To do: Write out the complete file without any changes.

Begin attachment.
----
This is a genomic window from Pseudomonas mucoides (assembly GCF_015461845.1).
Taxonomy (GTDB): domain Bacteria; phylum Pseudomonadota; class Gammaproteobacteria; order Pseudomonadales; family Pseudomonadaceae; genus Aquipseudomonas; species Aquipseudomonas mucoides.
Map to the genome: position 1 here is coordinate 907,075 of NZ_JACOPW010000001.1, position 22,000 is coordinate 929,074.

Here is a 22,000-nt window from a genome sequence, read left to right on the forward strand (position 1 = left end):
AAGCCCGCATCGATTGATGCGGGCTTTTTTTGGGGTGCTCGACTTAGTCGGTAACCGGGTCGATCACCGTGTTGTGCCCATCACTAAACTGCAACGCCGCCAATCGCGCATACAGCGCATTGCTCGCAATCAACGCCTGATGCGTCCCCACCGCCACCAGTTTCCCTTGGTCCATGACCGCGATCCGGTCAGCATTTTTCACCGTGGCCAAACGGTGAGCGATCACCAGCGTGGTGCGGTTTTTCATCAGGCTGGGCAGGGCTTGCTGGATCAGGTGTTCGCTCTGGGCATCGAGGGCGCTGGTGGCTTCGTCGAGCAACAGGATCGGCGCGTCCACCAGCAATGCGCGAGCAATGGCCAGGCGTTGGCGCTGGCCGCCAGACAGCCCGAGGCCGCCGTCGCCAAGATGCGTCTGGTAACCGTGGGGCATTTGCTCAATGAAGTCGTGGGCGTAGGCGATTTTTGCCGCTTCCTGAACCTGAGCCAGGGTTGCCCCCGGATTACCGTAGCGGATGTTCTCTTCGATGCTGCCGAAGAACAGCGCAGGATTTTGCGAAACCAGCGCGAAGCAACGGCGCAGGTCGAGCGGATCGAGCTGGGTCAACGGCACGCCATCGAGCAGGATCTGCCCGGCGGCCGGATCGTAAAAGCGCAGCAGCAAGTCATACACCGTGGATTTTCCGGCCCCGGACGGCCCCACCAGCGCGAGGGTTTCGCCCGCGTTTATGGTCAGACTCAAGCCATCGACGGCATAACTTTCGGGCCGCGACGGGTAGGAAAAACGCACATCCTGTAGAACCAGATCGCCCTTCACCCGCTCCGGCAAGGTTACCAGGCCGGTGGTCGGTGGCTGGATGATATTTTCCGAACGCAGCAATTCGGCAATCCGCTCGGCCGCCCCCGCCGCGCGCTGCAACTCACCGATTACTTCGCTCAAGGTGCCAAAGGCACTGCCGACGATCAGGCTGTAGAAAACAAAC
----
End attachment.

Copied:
This is a genomic window from Pseudomonas mucoides (assembly GCF_015461845.1).
Taxonomy (GTDB): domain Bacteria; phylum Pseudomonadota; class Gammaproteobacteria; order Pseudomonadales; family Pseudomonadaceae; genus Aquipseudomonas; species Aquipseudomonas mucoides.
Map to the genome: position 1 here is coordinate 907,075 of NZ_JACOPW010000001.1, position 22,000 is coordinate 929,074.

Here is a 22,000-nt window from a genome sequence, read left to right on the forward strand (position 1 = left end):
AAGCCCGCATCGATTGATGCGGGCTTTTTTTGGGGTGCTCGACTTAGTCGGTAACCGGGTCGATCACCGTGTTGTGCCCATCACTAAACTGCAACGCCGCCAATCGCGCATACAGCGCATTGCTCGCAATCAACGCCTGATGCGTCCCCACCGCCACCAGTTTCCCTTGGTCCATGACCGCGATCCGGTCAGCATTTTTCACCGTGGCCAAACGGTGAGCGATCACCAGCGTGGTGCGGTTTTTCATCAGGCTGGGCAGGGCTTGCTGGATCAGGTGTTCGCTCTGGGCATCGAGGGCGCTGGTGGCTTCGTCGAGCAACAGGATCGGCGCGTCCACCAGCAATGCGCGAGCAATGGCCAGGCGTTGGCGCTGGCCGCCAGACAGCCCGAGGCCGCCGTCGCCAAGATGCGTCTGGTAACCGTGGGGCATTTGCTCAATGAAGTCGTGGGCGTAGGCGATTTTTGCCGCTTCCTGAACCTGAGCCAGGGTTGCCCCCGGATTACCGTAGCGGATGTTCTCTTCGATGCTGCCGAAGAACAGCGCAGGATTTTGCGAAACCAGCGCGAAGCAACGGCGCAGGTCGAGCGGATCGAGCTGGGTCAACGGCACGCCATCGAGCAGGATCTGCCCGGCGGCCGGATCGTAAAAGCGCAGCAGCAAGTCATACACCGTGGATTTTCCGGCCCCGGACGGCCCCACCAGCGCGAGGGTTTCGCCCGCGTTTATGGTCAGACTCAAGCCATCGACGGCATAACTTTCGGGCCGCGACGGGTAGGAAAAACGCACATCCTGTAGAACCAGATCGCCCTTCACCCGCTCCGGCAAGGTTACCAGGCCGGTGGTCGGTGGCTGGATGATATTTTCCGAACGCAGCAATTCGGCAATCCGCTCGGCCGCCCCCGCCGCGCGCTGCAACTCACCGATTACTTCGCTCAAGGTGCCAAAGGCACTGCCGACGATCAGGCTGTAGAAAACAAAC